Reciprocity: An Economics of Social Relationsby Serge-Christophe Kolm
Pub. Date: 12/31/2007
Publisher: Cambridge University Press
Reciprocity is the basis of social relations. It permits a peaceful and free society in which people and rights are respected. The essence of families and communities, it also enables the working of markets and organizations, while correcting their main failures. Reciprocity is also a basis of politics, and it justifies social policies. Although the importance of… See more details below
Reciprocity is the basis of social relations. It permits a peaceful and free society in which people and rights are respected. The essence of families and communities, it also enables the working of markets and organizations, while correcting their main failures. Reciprocity is also a basis of politics, and it justifies social policies. Although the importance of reciprocity has been widely recognized in other social sciences, it has, until recently, been somewhat ignored in economic analysis. Over the past three decades, economic theorist and moral philosopher Serge-Christophe Kolm has been at the forefront of research into the economics of the deepest aspects of societies. In Reciprocity, he provides a unique in-depth analysis of the motives, conducts, and effects of reciprocal relationships. In doing this, he explains crucial functionings of society and its economy, and the ways in which they can be improved. This book should be read by economists, sociologists, philosophers, and anyone concerned with understanding the economy of social relationships and its far-reaching consequences.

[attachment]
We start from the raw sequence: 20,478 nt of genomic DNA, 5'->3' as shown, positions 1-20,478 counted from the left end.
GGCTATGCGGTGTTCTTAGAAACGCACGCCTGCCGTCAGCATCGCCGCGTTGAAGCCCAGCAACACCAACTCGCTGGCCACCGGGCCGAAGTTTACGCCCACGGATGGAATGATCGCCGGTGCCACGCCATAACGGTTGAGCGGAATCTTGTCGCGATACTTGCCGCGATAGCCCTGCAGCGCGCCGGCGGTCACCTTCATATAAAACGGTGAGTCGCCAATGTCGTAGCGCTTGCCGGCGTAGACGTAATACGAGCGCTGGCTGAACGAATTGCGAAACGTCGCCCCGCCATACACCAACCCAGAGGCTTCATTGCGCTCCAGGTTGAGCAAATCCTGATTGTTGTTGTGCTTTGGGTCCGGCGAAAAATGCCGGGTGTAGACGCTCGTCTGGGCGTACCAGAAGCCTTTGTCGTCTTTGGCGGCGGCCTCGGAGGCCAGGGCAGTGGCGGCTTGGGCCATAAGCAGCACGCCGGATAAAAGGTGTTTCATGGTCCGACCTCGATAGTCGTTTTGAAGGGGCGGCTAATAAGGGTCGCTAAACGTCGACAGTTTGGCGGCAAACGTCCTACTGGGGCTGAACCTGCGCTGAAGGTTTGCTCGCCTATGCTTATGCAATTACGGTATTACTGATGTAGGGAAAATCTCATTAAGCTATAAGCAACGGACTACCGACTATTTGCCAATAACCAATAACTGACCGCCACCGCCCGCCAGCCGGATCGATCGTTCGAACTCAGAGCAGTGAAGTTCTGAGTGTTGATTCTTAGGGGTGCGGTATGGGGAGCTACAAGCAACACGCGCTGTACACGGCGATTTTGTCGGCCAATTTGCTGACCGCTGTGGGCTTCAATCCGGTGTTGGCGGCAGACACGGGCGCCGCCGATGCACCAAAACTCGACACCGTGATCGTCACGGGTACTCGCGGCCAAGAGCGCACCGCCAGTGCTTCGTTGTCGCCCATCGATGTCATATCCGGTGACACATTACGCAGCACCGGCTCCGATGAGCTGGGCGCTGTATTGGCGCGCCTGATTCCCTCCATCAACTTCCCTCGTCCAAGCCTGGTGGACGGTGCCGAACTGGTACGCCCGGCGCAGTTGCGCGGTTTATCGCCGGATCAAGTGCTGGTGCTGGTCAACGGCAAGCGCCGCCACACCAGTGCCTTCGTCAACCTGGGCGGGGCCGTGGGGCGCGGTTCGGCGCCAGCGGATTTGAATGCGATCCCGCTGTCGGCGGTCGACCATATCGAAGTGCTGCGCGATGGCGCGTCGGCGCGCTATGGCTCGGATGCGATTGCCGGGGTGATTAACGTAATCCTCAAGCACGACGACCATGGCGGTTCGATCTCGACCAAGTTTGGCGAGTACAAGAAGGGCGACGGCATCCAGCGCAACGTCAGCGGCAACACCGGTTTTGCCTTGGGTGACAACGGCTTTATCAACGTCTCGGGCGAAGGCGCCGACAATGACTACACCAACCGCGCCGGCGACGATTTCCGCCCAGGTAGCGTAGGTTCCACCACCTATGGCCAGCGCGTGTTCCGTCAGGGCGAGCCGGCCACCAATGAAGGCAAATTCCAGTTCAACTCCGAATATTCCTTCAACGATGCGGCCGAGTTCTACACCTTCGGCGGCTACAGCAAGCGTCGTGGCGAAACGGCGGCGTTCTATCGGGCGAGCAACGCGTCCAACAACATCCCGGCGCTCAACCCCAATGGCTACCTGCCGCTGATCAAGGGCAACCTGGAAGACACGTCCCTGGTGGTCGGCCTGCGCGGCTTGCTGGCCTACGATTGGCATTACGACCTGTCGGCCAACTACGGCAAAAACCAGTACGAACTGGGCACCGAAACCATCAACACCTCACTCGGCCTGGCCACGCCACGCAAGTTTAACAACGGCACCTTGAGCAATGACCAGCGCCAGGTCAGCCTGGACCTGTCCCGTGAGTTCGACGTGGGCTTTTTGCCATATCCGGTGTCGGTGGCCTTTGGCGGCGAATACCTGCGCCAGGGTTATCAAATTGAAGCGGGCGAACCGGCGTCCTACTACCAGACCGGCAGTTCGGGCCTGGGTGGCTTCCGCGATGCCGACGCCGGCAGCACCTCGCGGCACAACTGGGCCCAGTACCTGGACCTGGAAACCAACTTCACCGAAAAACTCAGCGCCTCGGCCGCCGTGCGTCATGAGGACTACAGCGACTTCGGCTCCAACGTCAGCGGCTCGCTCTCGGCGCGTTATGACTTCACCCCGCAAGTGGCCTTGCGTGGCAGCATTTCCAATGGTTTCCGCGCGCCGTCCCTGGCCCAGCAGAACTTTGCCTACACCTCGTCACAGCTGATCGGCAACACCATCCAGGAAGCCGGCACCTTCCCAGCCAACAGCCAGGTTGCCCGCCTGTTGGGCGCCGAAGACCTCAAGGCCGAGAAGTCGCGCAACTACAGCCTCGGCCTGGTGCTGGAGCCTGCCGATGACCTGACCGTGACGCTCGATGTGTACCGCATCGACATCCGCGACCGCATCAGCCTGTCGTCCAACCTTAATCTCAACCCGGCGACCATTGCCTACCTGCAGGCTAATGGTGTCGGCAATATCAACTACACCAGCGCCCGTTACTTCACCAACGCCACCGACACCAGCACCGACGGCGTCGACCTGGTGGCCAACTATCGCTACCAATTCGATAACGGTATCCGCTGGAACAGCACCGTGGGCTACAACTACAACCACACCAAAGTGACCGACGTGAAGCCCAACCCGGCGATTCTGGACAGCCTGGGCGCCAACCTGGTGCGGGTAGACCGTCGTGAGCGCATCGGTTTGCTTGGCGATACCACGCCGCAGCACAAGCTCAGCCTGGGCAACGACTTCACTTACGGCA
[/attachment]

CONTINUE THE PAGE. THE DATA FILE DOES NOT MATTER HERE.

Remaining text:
Table of Contents
List of figures; Foreword; Part I. Facts and Forms: 1. Presentation; 2. Evidence and scope; 3. Giving and exchanges; 4. Forms and structures of reciprocity; Part II. Motives: 5. The three worlds of reciprocity; 6. Balance reciprocity; 7. Liking reciprocities; 8. Other reciprocities: continuation, relational, imitation, extended; 9. Reciprocity and social sentiments; 10. Reciprocity in the modes of economic realisation; Part III. Values and Reasons: 11. The values of reciprocity; 12. Reciprocal corrections of market failures; 13. Reciprocity in trust, and intrinsic values; 14. Normative uses of reciprocity; 15. The logic of good social relations; 16. How and why? Understanding and explaining reciprocity; Part IV. The Economics of Reciprocity: 17. General methodology of reciprocity analysis; 18. The theory of comparative, matching, or balance reciprocity; 19. The theory of liking reciprocity; 20. Strategic interaction and process preferences; 21. General properties about processes; 22. Solutions of reciprocity games - comparisons; 23. Reciprocity in the understanding of society and its economy; References and bibliography.
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